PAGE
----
Defend the European Union's Cosmetics Ban Deadline

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Originally Posted: 1 Feb 2011

Defend the European Union's Cosmetics Ban Deadline

FROM  National Anti-Vivisection Society (NAVS)

ACTION

Defend the European Union's cosmetics ban by writing to the European Commission and ask them KEEP 2013 deadline and to end the use of animal brutality to "test" cosmetics.

[Every year, cosmetics companies kill millions of animals to test their products. These companies claim they test on animals to establish the safety of their products and ingredients for consumers. Alternative testing methods are widely available and lead to more reliable results. ]

Although the European Commission has recently stated in official communications that the deadline remains 2013, there is speculation that it could propose to postpone the ban by at least five years.

Mr. John Dalli
European Commissioner for Health and Consumer Policy
European Commission
B-1049 Brussels
Belgium
email

INFORMATION / TALKING POINTS

In 2003 the EU introduced a phase-out of cosmetics testing on animals and a complete ban on the sale of cosmetic products containing ingredients tested on animals anywhere in the world - a great victory.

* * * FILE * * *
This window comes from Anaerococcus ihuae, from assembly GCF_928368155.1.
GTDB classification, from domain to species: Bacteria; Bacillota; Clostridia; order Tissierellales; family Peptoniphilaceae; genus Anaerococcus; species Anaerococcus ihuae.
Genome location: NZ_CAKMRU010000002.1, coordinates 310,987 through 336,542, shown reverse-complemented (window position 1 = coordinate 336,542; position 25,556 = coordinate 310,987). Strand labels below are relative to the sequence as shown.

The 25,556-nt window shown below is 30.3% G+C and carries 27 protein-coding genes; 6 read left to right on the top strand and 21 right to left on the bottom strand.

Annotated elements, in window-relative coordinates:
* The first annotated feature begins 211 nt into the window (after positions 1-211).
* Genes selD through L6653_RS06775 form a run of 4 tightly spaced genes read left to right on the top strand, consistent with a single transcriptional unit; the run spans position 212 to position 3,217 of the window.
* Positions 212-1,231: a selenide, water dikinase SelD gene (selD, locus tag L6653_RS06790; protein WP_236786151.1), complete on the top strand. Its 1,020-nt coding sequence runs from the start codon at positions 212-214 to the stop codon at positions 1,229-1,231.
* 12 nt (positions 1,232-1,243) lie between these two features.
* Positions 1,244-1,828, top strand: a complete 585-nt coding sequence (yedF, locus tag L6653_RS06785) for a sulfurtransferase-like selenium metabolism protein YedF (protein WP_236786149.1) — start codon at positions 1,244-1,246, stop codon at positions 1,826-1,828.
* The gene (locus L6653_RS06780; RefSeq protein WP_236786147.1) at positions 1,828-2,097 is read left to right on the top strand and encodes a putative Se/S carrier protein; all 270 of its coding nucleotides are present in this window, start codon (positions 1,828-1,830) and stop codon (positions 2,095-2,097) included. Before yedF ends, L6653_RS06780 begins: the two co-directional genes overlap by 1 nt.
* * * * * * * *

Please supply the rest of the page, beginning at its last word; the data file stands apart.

Although the ban on cosmetic ingredients tested on animals has been in place since March 2009, the deadline for replacement of certain animal tests under the marketing ban was extended to March 2013 in order to allow alternatives to be developed and approved.

However, some cosmetic companies still using animals for testing their products have been dragging their feet instead of investing in alternatives, and are lobbying in Brussels to be allowed to continue their horrific tests.

Although the European Commission has recently stated in official communications that the deadline remains 2013, there is speculation that it could propose to postpone the ban by at least 5 years.

In your letter, let Commissioner John Dalli know that:

  • There are around 10,000 ingredients available for use in cosmetics, and an infinite amount of products can be made by combining different variations of these ingredients. Many cosmetic companies have shown that they can be both innovative and commercially successful without using ingredients that have been tested on animals.
  • Cosmetic testing has been banned in the UK since 1998 and it is unacceptable for European citizens to kill and make animals suffer for products which do not have any medical objectives.
  • Animal models are unreliable and do not accurately predict adverse effects in humans. If the animal model cannot provide safe products, then it should be replaced with more efficient human based alternatives, which use human cells and tissues.
  • The cosmetic industry has had plenty of time to develop alternatives: postponing the 2013 deadline would reward those companies still using animals for their lack of efforts, and will wipe out the motivation for them to replace those painful tests.

Thank you for everything you do for animals!